Pokhara is the second largest city of Nepal, situated about 200 km west of Kathmandu, and is connected by air to Kathmandu. 3 out of the 10 highest mountains in the world – Dhaulagiri, Annapurna I and Manaslu – are situated within 50 km (linear distance) of the city, so that the northern skyline of the city offers a very close view of the Himalayas. With the magnificent Annapurna range forming the backdrop and the serenity of 3 major lakes – Phewa, Begnas and Rupa – Pokhara is the ultimate destination for relaxation.
The climate of Pokhara is sub-tropical; however, the elevation keeps temperatures moderate: summer temperatures average between 25 to 35 0C, in winter around -2 to 15 0C. The monsoon season, which last from mid-June to mid-September, is very wet. In fact, Pokhara records the highest rainfall in the country.
It is the second largest lake in Nepal, covering an area of about 5.23 sq. km. with an average depth of about 8.6 m with maximum water depth of 24 m. The lake is famous for the reflection of mount Machhapuchhre and other mountain peaks of the Annapurna and Dhaulagiri ranges on its surface. The eastern shoreline of the lake, popularly known as Lakeside or Baidam, consists of a seemingly endless strip of lodges, restaurants, bookshops and souvenir shops. Boats can be hired, and many visit the island temple of Barahi in the middle of the lake.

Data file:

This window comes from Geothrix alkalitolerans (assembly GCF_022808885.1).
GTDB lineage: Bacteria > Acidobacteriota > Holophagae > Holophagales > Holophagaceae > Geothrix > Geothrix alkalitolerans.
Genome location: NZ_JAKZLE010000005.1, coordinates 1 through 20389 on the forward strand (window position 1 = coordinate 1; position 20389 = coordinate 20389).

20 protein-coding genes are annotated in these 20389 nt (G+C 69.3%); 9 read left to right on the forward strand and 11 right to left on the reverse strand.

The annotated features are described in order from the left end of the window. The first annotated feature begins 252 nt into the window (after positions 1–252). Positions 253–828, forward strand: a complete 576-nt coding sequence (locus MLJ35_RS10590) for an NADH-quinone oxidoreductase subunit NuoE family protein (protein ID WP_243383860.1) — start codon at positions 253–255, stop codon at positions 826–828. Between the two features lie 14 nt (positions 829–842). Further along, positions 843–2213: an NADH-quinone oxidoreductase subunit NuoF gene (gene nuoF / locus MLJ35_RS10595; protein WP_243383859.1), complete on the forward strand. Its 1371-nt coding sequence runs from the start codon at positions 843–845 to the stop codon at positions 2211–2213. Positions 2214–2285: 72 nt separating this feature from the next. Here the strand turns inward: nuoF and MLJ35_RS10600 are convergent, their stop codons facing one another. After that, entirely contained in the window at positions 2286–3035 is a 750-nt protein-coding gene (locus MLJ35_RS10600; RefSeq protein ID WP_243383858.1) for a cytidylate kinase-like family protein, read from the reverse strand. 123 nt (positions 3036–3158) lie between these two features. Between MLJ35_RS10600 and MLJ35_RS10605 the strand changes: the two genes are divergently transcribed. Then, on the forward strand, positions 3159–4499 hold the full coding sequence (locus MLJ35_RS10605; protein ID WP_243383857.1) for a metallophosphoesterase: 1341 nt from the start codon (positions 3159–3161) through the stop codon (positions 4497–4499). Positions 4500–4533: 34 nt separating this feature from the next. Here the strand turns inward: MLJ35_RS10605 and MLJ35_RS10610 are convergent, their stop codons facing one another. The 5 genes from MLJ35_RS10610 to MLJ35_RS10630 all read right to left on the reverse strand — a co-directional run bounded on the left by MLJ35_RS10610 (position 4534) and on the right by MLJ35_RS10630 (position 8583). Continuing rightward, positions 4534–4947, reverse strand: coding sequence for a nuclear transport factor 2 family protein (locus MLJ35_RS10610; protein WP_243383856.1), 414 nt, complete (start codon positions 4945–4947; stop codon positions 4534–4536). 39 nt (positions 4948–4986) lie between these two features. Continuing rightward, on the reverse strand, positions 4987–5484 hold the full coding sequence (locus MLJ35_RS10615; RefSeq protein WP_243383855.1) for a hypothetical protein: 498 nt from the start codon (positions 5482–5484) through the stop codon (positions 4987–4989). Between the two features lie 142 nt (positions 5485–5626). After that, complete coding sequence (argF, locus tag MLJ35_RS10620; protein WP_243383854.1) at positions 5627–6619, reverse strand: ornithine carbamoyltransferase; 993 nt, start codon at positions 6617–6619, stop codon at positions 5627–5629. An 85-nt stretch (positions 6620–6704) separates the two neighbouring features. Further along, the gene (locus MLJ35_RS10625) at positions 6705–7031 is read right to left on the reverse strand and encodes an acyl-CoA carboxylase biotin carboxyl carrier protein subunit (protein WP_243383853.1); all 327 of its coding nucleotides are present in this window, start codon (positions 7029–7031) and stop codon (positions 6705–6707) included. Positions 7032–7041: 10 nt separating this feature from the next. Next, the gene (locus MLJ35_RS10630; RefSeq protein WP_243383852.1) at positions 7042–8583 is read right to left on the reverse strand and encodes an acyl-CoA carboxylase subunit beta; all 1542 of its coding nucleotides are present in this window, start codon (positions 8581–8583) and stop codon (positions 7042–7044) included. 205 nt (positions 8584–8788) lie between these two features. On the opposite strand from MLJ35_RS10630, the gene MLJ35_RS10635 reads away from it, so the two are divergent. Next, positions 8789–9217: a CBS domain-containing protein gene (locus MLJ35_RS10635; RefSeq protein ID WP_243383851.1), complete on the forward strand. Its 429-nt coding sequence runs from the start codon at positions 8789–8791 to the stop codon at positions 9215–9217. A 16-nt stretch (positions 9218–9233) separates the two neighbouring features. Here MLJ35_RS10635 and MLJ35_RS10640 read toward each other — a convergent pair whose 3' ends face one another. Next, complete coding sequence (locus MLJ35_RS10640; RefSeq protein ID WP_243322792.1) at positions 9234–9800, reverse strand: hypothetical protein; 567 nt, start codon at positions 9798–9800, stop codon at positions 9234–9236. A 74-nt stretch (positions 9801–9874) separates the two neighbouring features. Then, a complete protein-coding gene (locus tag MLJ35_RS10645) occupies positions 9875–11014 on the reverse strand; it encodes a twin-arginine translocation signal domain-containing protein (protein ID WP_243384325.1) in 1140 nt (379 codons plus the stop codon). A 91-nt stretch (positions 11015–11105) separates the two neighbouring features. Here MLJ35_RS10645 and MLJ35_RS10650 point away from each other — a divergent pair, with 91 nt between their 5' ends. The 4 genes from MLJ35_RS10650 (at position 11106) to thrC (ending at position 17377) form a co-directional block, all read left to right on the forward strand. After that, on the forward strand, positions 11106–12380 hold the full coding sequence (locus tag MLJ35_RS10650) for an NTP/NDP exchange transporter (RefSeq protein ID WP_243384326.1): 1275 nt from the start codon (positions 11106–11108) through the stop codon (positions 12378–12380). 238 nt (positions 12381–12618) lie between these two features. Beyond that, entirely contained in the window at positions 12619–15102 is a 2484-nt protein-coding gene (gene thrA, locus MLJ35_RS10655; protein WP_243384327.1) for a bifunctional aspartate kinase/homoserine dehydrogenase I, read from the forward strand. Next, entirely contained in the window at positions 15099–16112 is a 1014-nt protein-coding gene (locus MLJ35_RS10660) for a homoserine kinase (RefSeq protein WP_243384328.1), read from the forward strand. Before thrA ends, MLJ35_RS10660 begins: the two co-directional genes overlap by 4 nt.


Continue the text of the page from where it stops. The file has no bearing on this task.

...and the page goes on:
Begnas & Rupa Lake
These twin lakes lie in the northeast of Pokhara Valley about 15 km away from the main city of Pokhara. Begnas Lake is the second largest, after Phewa Lake, whereas Rupa Lake stands at third, among the 8 lakes in the Pokhara Valley. Divided by the forested hillock, the lakes offer the perfect nature retreat because of their relative seclusion. These two lakes provide opportunity for fishing, canoeing, sunbathing and bird watching.
Built almost in the middle of Phewa Lake, the 2-storied pagoda is dedicated to the Goddess Ajima – the grandmother. The universal protector is the boar manifestation of Goddess Shakti. This is the most important religious monument in Pokhara. Devotees can be seen, especially on Saturdays, carrying male animals and fowl across the lake to be sacrificed to the deity.
Bindhyabasini Temple, dedicated to Goddess Bhagawoti, yet another manifestation of Goddess Shakti. Founded in the 17th century, the temple is the center of religious activity in the old bazaar of Pokhara. Worshippers flock here to perform sacrifices, and especially on Saturdays the park like grounds take on a festive fair.
World Peace Pagoda